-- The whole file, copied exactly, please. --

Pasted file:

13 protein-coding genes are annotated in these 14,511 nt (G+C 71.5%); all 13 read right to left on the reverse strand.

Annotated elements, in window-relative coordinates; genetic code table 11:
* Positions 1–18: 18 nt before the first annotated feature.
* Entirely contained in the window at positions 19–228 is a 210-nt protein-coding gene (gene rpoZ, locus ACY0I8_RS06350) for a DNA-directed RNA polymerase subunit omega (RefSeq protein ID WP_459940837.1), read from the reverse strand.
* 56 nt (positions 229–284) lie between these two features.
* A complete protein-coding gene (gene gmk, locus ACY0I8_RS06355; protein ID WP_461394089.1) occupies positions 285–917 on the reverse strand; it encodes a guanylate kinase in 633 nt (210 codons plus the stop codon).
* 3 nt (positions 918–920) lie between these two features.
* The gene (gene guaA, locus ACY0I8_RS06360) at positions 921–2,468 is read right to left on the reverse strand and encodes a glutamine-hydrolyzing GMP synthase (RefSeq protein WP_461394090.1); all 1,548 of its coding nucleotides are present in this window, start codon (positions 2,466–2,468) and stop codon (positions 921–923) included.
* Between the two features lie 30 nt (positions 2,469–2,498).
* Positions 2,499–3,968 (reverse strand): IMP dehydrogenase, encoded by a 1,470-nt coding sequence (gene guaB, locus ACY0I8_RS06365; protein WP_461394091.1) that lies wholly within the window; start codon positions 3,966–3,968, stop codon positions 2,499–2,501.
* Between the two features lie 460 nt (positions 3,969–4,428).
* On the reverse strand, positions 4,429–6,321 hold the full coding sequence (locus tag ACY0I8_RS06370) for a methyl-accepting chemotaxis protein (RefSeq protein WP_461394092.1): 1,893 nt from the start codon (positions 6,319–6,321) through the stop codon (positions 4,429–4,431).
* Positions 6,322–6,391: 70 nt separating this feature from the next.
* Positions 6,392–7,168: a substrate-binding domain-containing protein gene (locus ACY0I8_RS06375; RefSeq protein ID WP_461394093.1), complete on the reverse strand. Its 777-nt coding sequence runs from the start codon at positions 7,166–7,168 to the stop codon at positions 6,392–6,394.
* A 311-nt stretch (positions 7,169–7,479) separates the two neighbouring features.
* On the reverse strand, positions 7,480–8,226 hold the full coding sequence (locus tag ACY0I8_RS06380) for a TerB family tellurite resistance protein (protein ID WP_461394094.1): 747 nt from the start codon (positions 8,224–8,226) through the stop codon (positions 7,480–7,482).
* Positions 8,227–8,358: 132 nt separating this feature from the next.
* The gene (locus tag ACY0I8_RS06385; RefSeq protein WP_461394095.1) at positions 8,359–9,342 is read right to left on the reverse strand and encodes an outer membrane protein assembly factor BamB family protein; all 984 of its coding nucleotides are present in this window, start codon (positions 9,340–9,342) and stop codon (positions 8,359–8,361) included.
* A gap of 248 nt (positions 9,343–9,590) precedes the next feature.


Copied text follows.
13 protein-coding genes are annotated in these 14,511 nt (G+C 71.5%); all 13 read right to left on the reverse strand.

Annotated elements, in window-relative coordinates; genetic code table 11:
* Positions 1–18: 18 nt before the first annotated feature.
* Entirely contained in the window at positions 19–228 is a 210-nt protein-coding gene (gene rpoZ, locus ACY0I8_RS06350) for a DNA-directed RNA polymerase subunit omega (RefSeq protein ID WP_459940837.1), read from the reverse strand.
* 56 nt (positions 229–284) lie between these two features.
* A complete protein-coding gene (gene gmk, locus ACY0I8_RS06355; protein ID WP_461394089.1) occupies positions 285–917 on the reverse strand; it encodes a guanylate kinase in 633 nt (210 codons plus the stop codon).
* 3 nt (positions 918–920) lie between these two features.
* The gene (gene guaA, locus ACY0I8_RS06360) at positions 921–2,468 is read right to left on the reverse strand and encodes a glutamine-hydrolyzing GMP synthase (RefSeq protein WP_461394090.1); all 1,548 of its coding nucleotides are present in this window, start codon (positions 2,466–2,468) and stop codon (positions 921–923) included.
* Between the two features lie 30 nt (positions 2,469–2,498).
* Positions 2,499–3,968 (reverse strand): IMP dehydrogenase, encoded by a 1,470-nt coding sequence (gene guaB, locus ACY0I8_RS06365; protein WP_461394091.1) that lies wholly within the window; start codon positions 3,966–3,968, stop codon positions 2,499–2,501.
* Between the two features lie 460 nt (positions 3,969–4,428).
* On the reverse strand, positions 4,429–6,321 hold the full coding sequence (locus tag ACY0I8_RS06370) for a methyl-accepting chemotaxis protein (RefSeq protein WP_461394092.1): 1,893 nt from the start codon (positions 6,319–6,321) through the stop codon (positions 4,429–4,431).
* Positions 6,322–6,391: 70 nt separating this feature from the next.
* Positions 6,392–7,168: a substrate-binding domain-containing protein gene (locus ACY0I8_RS06375; RefSeq protein ID WP_461394093.1), complete on the reverse strand. Its 777-nt coding sequence runs from the start codon at positions 7,166–7,168 to the stop codon at positions 6,392–6,394.
* A 311-nt stretch (positions 7,169–7,479) separates the two neighbouring features.
* On the reverse strand, positions 7,480–8,226 hold the full coding sequence (locus tag ACY0I8_RS06380) for a TerB family tellurite resistance protein (protein ID WP_461394094.1): 747 nt from the start codon (positions 8,224–8,226) through the stop codon (positions 7,480–7,482).
* Positions 8,227–8,358: 132 nt separating this feature from the next.
* The gene (locus tag ACY0I8_RS06385; RefSeq protein WP_461394095.1) at positions 8,359–9,342 is read right to left on the reverse strand and encodes an outer membrane protein assembly factor BamB family protein; all 984 of its coding nucleotides are present in this window, start codon (positions 9,340–9,342) and stop codon (positions 8,359–8,361) included.
* A gap of 248 nt (positions 9,343–9,590) precedes the next feature.